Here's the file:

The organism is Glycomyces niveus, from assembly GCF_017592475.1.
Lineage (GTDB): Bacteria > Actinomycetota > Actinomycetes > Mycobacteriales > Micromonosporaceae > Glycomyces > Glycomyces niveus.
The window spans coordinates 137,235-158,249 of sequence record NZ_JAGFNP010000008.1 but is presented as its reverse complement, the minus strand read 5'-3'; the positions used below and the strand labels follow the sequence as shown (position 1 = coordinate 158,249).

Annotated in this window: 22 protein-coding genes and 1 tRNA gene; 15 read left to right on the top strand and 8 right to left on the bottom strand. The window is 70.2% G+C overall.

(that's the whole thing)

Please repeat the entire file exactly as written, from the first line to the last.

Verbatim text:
The organism is Glycomyces niveus, from assembly GCF_017592475.1.
Lineage (GTDB): Bacteria > Actinomycetota > Actinomycetes > Mycobacteriales > Micromonosporaceae > Glycomyces > Glycomyces niveus.
The window spans coordinates 137,235-158,249 of sequence record NZ_JAGFNP010000008.1 but is presented as its reverse complement, the minus strand read 5'-3'; the positions used below and the strand labels follow the sequence as shown (position 1 = coordinate 158,249).

Annotated in this window: 22 protein-coding genes and 1 tRNA gene; 15 read left to right on the top strand and 8 right to left on the bottom strand. The window is 70.2% G+C overall.